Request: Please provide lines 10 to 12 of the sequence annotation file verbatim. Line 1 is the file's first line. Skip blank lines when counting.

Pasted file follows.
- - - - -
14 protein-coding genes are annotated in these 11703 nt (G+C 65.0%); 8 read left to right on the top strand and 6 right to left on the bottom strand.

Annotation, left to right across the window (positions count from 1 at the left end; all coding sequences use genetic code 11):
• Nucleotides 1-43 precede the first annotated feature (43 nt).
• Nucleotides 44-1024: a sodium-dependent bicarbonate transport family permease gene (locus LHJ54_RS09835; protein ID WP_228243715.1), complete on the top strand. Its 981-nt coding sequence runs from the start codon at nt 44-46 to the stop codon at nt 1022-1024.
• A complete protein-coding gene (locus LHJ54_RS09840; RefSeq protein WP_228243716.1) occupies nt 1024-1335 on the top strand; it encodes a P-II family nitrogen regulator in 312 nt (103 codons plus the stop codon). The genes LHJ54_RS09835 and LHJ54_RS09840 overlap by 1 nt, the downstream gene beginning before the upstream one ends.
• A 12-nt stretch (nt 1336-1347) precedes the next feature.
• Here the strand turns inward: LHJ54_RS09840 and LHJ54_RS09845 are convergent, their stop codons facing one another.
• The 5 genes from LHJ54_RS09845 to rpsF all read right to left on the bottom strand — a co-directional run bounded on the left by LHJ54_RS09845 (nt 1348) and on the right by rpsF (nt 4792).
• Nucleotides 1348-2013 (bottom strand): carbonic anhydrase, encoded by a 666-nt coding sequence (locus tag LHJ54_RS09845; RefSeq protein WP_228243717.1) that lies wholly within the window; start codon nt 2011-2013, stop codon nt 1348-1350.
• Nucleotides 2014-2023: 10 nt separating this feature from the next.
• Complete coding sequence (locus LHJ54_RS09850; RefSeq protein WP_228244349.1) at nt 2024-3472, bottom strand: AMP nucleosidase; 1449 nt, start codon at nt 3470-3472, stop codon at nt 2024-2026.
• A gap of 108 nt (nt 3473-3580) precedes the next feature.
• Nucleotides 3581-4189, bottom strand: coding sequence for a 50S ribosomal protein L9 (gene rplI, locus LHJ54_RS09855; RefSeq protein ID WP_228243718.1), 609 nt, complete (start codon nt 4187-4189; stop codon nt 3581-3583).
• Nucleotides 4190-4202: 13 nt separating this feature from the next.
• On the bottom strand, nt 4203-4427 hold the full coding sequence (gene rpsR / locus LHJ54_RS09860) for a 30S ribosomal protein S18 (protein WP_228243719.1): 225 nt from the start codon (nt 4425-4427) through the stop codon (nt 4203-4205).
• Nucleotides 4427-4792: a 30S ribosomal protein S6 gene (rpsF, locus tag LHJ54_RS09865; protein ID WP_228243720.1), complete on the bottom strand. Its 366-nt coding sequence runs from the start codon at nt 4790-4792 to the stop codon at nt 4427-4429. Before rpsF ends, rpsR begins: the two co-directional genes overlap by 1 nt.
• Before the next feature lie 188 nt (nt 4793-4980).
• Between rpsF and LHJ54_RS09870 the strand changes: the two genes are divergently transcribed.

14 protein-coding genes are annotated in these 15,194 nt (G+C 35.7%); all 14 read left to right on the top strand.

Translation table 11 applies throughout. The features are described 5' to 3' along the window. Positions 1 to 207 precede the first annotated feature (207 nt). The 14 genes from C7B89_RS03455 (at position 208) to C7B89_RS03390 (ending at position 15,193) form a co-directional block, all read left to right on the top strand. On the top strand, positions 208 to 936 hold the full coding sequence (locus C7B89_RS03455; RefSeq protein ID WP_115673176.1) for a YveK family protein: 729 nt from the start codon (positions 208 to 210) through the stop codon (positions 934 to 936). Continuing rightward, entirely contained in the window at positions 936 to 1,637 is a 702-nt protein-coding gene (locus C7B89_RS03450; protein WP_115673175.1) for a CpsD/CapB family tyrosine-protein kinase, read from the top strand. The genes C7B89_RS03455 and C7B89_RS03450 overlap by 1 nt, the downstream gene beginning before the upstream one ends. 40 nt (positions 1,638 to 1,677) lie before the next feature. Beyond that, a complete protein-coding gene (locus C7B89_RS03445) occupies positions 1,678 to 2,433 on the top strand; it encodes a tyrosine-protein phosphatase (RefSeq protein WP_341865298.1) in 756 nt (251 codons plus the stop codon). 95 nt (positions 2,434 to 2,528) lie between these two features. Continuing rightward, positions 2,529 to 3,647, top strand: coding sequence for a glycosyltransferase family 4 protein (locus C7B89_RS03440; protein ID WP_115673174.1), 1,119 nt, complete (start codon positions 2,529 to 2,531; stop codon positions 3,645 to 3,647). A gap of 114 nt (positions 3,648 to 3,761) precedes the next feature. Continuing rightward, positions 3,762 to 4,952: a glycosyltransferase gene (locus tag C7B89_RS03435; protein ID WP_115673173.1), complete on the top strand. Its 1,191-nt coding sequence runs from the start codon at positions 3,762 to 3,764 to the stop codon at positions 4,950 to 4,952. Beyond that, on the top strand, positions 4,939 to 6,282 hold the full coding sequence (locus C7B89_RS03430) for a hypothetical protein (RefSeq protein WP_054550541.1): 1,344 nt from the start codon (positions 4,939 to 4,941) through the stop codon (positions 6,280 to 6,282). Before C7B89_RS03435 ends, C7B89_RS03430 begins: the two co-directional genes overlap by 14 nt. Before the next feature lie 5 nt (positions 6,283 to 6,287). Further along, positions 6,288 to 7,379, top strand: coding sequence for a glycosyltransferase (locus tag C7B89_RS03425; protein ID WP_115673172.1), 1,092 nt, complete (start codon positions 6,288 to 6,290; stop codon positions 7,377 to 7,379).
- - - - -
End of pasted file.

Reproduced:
• Nucleotides 2014-2023: 10 nt separating this feature from the next.
• Complete coding sequence (locus LHJ54_RS09850; RefSeq protein WP_228244349.1) at nt 2024-3472, bottom strand: AMP nucleosidase; 1449 nt, start codon at nt 3470-3472, stop codon at nt 2024-2026.
• A gap of 108 nt (nt 3473-3580) precedes the next feature.